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Published on September 21st, 2012 | by Cameron Woolsey

Sony: No Price Drop for Older Model PS3s

The PlayStation 3 is getting a smaller-er, spacier, slimmer-er version, Sony announced Tuesday.

However, non-PS3 owners shouldn’t get excited over the idea of a price drop for the older models, because Sony Vice President John Koller says that is just not going to happen.

Speaking with tech site Engadget, Koller explained Sony’s position on the company’s “no price drop for you” initiative:

“When you look at some of the earlier chassis, and the really early adopters — the 20GB, and the 60GB — that consumer had a choice. They could either go out and buy another hard drive — and it’s an easy install, so we make it easy for the consumer if they want to take a hard drive off the shelf and plug it in, they can do that. They had a choice of doing that, or purchasing another PlayStation 3. And what’s been happening is we’re seeing a lot of adoption of second consoles in-house,” Koller says.

Basically, Koller is saying that most consumers who want more storage on their console will opt for a new unit with a bigger hard drive instead of buying and installing a new drive.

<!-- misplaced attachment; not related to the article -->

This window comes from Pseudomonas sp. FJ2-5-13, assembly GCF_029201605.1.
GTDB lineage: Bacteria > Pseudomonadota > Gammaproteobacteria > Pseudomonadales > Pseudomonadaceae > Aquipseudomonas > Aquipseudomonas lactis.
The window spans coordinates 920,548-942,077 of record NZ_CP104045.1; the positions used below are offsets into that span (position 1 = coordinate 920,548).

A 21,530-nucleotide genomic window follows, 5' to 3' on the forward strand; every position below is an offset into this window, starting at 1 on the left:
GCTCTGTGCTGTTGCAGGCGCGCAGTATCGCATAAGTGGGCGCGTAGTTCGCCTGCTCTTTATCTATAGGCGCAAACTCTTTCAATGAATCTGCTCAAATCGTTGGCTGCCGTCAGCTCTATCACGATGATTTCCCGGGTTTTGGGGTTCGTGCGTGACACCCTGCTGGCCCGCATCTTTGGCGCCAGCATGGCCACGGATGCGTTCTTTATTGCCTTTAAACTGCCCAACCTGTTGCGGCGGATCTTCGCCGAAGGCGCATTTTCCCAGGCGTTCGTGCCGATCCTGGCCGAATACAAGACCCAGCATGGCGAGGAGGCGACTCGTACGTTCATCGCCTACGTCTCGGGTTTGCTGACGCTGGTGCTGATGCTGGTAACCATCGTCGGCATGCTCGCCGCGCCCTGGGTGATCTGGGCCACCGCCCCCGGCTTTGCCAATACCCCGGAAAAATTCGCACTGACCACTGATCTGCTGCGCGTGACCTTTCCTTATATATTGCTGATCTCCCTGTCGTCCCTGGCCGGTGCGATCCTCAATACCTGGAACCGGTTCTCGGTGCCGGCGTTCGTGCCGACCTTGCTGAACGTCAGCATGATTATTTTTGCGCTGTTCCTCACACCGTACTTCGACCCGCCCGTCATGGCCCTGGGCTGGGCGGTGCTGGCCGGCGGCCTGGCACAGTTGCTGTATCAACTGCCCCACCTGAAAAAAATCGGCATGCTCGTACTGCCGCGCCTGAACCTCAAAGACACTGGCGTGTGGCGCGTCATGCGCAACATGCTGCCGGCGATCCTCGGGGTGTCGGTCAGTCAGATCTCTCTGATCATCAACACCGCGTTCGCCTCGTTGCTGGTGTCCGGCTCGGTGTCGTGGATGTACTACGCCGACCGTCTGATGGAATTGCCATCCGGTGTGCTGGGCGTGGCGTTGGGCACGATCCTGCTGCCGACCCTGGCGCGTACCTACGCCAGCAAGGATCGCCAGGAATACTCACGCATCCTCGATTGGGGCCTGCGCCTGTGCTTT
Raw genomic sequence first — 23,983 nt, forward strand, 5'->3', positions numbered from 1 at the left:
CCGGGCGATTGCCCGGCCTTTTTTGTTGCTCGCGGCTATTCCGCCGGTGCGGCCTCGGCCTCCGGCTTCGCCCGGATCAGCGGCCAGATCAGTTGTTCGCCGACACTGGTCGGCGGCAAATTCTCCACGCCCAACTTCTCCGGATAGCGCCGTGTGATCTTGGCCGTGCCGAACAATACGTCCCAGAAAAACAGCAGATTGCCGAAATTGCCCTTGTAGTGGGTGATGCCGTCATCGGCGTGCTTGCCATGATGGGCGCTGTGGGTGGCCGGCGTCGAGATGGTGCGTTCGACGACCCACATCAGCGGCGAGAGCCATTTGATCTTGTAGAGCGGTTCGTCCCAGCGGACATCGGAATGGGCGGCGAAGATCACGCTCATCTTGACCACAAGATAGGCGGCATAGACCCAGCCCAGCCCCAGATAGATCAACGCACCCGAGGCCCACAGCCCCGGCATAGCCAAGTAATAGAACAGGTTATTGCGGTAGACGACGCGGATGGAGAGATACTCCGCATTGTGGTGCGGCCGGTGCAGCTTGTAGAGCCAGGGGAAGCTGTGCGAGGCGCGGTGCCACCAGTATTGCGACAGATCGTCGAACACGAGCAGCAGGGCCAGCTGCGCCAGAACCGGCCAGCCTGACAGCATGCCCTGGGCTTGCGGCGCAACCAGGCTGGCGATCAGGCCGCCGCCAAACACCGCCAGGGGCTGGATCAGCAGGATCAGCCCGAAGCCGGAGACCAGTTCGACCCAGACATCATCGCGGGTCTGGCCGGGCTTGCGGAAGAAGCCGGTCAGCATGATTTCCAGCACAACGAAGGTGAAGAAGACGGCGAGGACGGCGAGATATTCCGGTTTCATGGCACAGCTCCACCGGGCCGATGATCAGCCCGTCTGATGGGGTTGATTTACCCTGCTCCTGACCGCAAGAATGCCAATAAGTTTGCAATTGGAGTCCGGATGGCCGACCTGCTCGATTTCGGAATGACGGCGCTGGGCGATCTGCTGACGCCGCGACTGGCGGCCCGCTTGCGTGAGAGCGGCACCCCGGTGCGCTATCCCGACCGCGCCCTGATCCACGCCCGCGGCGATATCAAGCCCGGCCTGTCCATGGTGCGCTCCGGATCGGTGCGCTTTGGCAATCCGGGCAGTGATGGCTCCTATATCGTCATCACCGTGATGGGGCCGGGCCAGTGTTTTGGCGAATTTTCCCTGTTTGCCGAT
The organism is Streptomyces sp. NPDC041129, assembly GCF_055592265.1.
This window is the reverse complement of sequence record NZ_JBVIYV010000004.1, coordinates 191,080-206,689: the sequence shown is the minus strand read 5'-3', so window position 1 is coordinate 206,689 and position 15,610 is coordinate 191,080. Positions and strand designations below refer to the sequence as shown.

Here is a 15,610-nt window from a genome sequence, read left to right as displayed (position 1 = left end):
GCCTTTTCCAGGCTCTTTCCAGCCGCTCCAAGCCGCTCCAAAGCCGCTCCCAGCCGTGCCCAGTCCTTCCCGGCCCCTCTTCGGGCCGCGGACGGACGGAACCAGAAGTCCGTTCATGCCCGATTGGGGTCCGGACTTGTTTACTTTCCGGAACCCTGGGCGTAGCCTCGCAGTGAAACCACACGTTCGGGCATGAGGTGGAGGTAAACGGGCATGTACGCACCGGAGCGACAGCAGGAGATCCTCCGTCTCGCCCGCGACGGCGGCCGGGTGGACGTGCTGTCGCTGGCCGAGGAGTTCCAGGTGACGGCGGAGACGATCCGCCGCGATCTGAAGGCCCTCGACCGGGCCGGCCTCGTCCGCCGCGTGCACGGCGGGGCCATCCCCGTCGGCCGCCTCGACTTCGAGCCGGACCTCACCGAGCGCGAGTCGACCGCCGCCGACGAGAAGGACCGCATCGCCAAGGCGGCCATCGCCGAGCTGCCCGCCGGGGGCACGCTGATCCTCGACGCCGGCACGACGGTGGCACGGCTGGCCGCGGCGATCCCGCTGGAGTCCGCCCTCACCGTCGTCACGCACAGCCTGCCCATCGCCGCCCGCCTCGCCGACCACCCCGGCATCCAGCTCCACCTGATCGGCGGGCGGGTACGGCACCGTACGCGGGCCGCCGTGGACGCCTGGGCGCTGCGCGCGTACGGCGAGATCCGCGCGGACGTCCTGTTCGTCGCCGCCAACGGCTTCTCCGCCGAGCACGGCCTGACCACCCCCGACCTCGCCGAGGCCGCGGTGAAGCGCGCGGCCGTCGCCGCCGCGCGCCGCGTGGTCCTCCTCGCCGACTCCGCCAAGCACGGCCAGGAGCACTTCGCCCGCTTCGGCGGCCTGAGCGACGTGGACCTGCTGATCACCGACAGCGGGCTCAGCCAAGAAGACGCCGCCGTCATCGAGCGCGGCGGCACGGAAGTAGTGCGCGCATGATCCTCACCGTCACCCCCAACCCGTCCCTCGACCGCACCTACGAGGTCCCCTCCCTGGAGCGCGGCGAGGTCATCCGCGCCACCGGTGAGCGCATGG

This is a poor strategy in my opinion. Not only will Sony keep late adopters hanging, but this could be a critical misstep on the company’s part. Let me explain: the Wii U is set to launch on Nov. 18. Sony can easily shave off some Wii U sales by offering a cheaper PS3 unit and bolster the deal with some extra content or other promotional materials (and at the same time clearing shelf space for the new unit). Which leads us to Koller’s next quote:

“There’s no price drop formally, but the thing that’s been happening in the market over the last year or so is that there’s been so many retail price promotions, and so many different gift card offers and all those things, being done by all of us (Microsoft, Nintendo and Sony), that we’ve heard from our consumer, ‘Enough with all these weird price moves. What we really want is content and games and value,'” Koller says.

Now, being a consumer myself, I don’t believe I’d turn down a price drop for a console. In this economy, turning down any price cut, especially for expensive electronics, is just nonsense. In the end, Koller just offers a long, complex way of telling us, “No.” Which he actually does do near the end of the interview, saying, “kind of a long way of saying ‘no, no formal price drop.'”

Perhaps I just can’t see it from his angle. Maybe there’s an economics wiz who can turn me around, but I just don’t see this working out.

What do you think about Sony’s “no price drop” gamble?

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About the Author

Video game journalist since 2006, and gaming since he was old enough to use an Atari joystick. Follow me: @Cam_is_16bit

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